Bay of Plenty Times

Oxycon­tin maker pleads guilty

Pur­due Pharma for­mally ad­mits its role in opi­oid epi­demic

- Business · Pharmaceutical Industry · Crime · U.S. News · White-collar Crime · Opioid Crisis · Industries · Social Issues · Society · Purdue Pharma · Newark · New Jersey · Newark · U.S. Drug Enforcement Administration · United States of America · Stamford, CT · Connecticut · Stamford · United States Department of Justice · Purdue University · Steve Miller

Pur­due Pharma pleaded guilty yes­ter­day to three crim­i­nal charges, for­mally tak­ing re­spon­si­bil­ity for its part in an opi­oid epi­demic that has con­trib­uted to hun­dreds of thou­sands of deaths but also an­ger­ing crit­ics who want to see in­di­vid­u­als held ac­count­able, in ad­di­tion to the com­pany.

In a vir­tual hear­ing with a fed­eral judge in Ne­wark, New Jersey, the Oxycon­tin maker ad­mit­ted im­ped­ing the US Drug En­force­ment Ad­min­is­tra­tion’s ef­forts to com­bat the ad­dic­tion cri­sis.

Pur­due ac­knowl­edged that it had not main­tained an ef­fec­tive pro­gramme to pre­vent pre­scrip­tion drugs from be­ing di­verted to the black mar­ket, even though it had told the DEA it did have such a pro­gramme, and that it pro­vided mis­lead­ing in­for­ma­tion to the agency as away to boost com­pany man­u­fac­tur­ing quo­tas.

It also ad­mit­ted pay­ing doc­tors through a speak­ers pro­gramme to in­duce them to write more pre­scrip­tions for its painkiller­s.

And it ad­mit­ted pay­ing an elec­tronic med­i­cal records com­pany to send doc­tors in­for­ma­tion on pa­tients that en­cour­aged them to pre­scribe opi­oids.

The guilty pleas were en­tered by Pur­due board chair­man Steve Miller on be­half of the com­pany. They were part of a crim­i­nal and civil set­tle­ment an­nounced last month be­tween the Stam­ford, Connecticu­t-based com­pany and the Jus­tice Depart­ment.

The deal in­cludes US$8.3 bil­lion ($11.9b) in penal­ties and for­fei­tures, but the com­pany is on the hook for a di­rect pay­ment to the fed­eral gov­ern­ment of only a frac­tion of that, $225 mil­lion. It would pay the smaller amount as long as it ex­e­cutes a set­tle­ment mov­ing through fed­eral bank­ruptcy court with state and lo­cal gov­ern­ments and other en­ti­ties su­ing it over the toll of the opi­oid epi­demic.

Mem­bers of the wealthy Sack­ler fam­ily who own the com­pany have also agreed to pay $225 mil­lion to the fed­eral gov­ern­ment to set­tle civil claims. No crim­i­nal charges have been filed against fam­ily mem­bers, although their deal leaves open the pos­si­bil­ity of that in the fu­ture.

“Hav­ing our plea ac­cepted in fed­eral court, and tak­ing re­spon­si­bil­ity for past mis­con­duct, is an es­sen­tial step to pre­serve bil­lions of dol­lars of value” for the set­tle­ment it is pur­su­ing through bank­ruptcy court, the com­pany said in a state­ment.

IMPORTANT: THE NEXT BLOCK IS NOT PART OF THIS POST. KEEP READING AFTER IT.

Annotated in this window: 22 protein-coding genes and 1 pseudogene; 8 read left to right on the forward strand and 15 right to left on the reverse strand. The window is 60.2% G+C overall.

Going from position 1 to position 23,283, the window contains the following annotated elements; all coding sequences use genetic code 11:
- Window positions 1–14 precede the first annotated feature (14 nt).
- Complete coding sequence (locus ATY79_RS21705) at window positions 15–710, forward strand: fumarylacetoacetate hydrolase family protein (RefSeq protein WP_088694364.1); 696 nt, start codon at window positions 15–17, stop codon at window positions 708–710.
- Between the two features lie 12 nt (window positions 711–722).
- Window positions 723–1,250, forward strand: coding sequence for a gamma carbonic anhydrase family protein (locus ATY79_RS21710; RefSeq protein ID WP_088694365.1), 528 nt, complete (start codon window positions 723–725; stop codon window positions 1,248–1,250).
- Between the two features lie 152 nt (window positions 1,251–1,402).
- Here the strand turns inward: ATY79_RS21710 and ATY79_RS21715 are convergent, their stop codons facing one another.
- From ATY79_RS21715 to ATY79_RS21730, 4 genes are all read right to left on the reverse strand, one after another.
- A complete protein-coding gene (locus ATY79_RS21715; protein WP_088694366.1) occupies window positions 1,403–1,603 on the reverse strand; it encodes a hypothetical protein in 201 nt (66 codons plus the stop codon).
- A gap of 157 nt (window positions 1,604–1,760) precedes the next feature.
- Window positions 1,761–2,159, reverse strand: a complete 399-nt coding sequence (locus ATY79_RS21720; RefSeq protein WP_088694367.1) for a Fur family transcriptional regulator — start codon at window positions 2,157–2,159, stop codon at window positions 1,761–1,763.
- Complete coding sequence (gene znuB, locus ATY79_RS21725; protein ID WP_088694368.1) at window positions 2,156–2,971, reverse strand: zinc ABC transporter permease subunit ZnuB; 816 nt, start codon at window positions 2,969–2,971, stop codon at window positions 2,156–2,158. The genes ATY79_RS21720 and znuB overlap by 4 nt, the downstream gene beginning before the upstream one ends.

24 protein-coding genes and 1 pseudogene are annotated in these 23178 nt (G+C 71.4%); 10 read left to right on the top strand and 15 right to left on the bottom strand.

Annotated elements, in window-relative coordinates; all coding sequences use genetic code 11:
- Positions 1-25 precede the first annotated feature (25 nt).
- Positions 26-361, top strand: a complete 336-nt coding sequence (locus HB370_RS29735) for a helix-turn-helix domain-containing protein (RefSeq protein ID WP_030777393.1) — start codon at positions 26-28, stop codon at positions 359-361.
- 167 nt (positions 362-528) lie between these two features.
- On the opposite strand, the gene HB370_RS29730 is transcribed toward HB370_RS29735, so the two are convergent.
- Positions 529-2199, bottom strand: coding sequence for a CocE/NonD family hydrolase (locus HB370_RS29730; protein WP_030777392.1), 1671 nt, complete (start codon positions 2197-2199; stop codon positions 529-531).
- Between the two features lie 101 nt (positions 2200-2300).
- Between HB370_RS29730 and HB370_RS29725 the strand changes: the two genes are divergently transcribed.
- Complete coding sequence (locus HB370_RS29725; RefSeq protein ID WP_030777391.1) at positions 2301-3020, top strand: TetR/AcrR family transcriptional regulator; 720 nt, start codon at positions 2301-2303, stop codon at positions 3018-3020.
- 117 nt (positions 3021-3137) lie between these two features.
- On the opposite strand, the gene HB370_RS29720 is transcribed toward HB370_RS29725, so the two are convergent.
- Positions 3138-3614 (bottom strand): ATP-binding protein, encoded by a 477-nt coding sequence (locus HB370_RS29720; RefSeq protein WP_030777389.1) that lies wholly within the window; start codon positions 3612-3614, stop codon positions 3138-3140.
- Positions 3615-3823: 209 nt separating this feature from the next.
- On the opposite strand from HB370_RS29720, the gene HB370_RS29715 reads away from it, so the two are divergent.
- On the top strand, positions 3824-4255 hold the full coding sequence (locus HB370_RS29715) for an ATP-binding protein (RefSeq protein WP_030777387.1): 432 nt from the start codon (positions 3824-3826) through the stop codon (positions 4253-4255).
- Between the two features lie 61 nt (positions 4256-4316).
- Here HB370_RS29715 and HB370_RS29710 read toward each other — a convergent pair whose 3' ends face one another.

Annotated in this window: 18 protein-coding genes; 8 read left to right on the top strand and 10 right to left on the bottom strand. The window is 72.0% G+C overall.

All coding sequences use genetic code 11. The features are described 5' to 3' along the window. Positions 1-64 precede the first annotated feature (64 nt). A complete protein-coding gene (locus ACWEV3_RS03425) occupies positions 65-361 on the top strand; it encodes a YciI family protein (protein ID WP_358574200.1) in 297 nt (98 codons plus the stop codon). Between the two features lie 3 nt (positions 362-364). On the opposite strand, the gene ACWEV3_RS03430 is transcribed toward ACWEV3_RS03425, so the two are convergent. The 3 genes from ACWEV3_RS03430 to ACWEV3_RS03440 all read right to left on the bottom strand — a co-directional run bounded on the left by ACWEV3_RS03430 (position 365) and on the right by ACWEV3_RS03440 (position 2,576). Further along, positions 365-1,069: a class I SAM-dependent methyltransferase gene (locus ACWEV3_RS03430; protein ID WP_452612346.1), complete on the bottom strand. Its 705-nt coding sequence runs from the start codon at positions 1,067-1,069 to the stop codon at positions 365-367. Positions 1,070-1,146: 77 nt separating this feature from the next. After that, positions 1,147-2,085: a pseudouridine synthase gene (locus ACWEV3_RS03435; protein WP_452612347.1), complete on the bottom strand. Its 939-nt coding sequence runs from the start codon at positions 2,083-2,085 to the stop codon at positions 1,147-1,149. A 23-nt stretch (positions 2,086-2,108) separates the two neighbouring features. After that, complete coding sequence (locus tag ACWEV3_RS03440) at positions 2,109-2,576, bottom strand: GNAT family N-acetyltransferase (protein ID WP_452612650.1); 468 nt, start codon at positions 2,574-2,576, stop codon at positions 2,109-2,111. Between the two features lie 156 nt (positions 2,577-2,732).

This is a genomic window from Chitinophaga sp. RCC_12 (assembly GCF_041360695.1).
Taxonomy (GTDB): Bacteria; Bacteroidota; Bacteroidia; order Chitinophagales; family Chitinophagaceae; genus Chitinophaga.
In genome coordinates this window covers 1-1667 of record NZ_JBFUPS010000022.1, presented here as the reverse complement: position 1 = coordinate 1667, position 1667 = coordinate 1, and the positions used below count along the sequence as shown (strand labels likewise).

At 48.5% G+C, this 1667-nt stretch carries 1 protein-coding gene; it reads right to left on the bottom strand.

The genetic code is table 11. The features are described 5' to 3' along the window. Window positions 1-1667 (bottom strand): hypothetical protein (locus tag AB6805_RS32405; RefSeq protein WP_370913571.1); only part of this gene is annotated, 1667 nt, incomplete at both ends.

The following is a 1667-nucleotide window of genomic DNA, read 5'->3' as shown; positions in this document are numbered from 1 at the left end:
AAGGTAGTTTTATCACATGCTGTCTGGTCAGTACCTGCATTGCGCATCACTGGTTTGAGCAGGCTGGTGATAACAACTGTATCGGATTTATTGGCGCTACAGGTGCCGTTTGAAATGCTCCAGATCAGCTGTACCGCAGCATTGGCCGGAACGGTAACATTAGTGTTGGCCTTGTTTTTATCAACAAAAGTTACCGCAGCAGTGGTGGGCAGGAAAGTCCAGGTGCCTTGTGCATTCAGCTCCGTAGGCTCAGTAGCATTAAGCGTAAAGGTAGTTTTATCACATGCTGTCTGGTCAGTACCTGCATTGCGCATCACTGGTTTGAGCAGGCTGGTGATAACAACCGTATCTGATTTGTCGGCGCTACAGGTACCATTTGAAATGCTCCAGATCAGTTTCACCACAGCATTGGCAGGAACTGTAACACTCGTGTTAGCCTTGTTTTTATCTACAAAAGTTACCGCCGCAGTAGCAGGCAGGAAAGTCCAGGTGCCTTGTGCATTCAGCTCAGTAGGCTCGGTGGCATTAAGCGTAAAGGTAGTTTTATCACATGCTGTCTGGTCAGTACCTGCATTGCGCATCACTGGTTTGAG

“We con­tinue to work tire­lessly to build ad­di­tional sup­port for a pro­posed bank­ruptcy set­tle­ment, which would di­rect the over­whelm­ing ma­jor­ity of the set­tle­ment funds to state, lo­cal and tribal gov­ern­ments for the pur­pose of abat­ing the opi­oid cri­sis,” the state­ment read.

Pur­due’s plea to fed­eral crimes pro­vides only mi­nor com­fort for ad­vo­cates who want to see harsher penal­ties for the Oxycon­tin maker and its own­ers.

The on­go­ing drug over­dose cri­sis, which ap­pears to be wors­en­ing dur­ing the coro­n­avirus pan­demic, has con­trib­uted to the deaths of more than 470,000 Amer­i­cans over the past two decades, most of those from opi­oids both le­gal and il­licit.

Cyn­thia Munger, whose son is in re­cov­ery from opi­oid ad­dic­tion af­ter be­ing pre­scribed Oxycon­tin more than a decade ago as a high school base­ball player with a shoul­der in­jury, is among the ac­tivists push­ing for Pur­due own­ers and com­pany of­fi­cials to be charged with crimes.

“Un­til we do that and we stop ac­cus­ing brick and mor­tar and not in­di­vid­u­als, noth­ing will change,” said Munger.

The at­tor­neys gen­eral for about half the states op­posed the fed­eral set­tle­ment, as well as the com­pany’s pro­posed set­tle­ment in bank­ruptcy court. In the bank­ruptcy case, Pur­due has pro­posed trans­form­ing into a pub­lic ben­e­fit cor­po­ra­tion with its pro­ceeds go­ing to help ad­dress the opi­oid cri­sis.

The at­tor­neys gen­eral and some ac­tivists are up­set that de­spite the Sack­lers giv­ing up con­trol of the com­pany, the fam­ily re­mains wealthy and its mem­bers will not face prison or other in­di­vid­ual penal­ties.

The ac­tivists say there’s no dif­fer­ence be­tween the ac­tions of the com­pany and its own­ers, who also con­trolled Pur­due’s board un­til the past few years.

 ?? Photo / AP ?? Pur­due Pharma head­quar­ters.
Photo / AP Pur­due Pharma head­quar­ters.

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